From the language in Paris to the clay at Roland Garros, American tennis players -- with the possible exception of Serena Williams -- are out of their element at the French Open.
If you can't beat 'em, don't join 'em. That's the case for many Americans who have decided to stay home and play instead of tackling the European clay events.
So how about them fightin' words from Ivan Ljubicic, who said the Americans are running scared from the European clay? Let's just say the U.S. contingent didn't take it too kindly.
With Andy Roddick out, can John Isner and Sam Querrey take on the U.S. mantle at the Open?
Although Marathon John and Surging Sam catapult the new generation of American tennis, the old guard is digging deep to revive its collective career.
Who's going to win Wimbledon? We can't tell you for sure, but using a carefully devised formula, we have a good idea.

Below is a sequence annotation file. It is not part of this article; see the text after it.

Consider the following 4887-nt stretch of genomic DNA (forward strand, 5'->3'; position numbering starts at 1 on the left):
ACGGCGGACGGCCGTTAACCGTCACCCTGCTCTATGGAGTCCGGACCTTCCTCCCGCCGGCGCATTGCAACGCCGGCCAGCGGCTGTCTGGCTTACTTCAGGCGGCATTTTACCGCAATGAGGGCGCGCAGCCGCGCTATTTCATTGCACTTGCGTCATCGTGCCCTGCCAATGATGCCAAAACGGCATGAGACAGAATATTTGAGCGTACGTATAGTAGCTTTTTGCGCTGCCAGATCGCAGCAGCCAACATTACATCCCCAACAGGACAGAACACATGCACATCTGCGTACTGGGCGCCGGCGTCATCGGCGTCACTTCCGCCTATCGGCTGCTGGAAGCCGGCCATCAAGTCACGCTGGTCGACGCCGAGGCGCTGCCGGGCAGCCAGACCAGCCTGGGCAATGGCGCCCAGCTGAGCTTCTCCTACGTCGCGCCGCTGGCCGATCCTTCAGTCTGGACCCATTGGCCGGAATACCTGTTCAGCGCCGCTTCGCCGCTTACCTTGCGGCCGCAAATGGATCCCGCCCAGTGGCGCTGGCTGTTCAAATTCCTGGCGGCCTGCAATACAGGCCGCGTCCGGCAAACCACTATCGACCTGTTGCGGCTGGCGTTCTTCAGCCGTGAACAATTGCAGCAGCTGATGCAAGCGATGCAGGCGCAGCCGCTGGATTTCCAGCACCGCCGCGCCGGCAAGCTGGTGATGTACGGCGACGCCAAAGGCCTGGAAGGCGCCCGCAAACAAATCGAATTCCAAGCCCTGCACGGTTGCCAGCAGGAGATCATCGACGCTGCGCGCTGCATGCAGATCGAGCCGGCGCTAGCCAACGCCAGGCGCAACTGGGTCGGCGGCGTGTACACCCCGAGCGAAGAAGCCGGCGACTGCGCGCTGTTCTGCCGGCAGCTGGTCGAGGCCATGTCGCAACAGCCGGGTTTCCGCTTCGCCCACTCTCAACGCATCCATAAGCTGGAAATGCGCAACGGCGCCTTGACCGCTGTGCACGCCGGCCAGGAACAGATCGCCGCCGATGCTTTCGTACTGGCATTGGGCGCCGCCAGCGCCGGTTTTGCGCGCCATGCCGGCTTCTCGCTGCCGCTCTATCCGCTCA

Sam Querrey takes the baton from his doubles partner as John Isner returns home after a memorable Wimbledon.
Can John Isner recover in time for his second-round match after the longest match ever?
To play more of less often in the run-up to Roland Garros? -- that is the question. First-round upset victim Sam Querrey didn't seem to have the answer, but he's hardly alone among pros in learning that pace matters.
Is it an unreasonable demand or fair burden for a clean sport? Players have mixed feelings about enabling anti-doping organizations to track their movements every day of the year.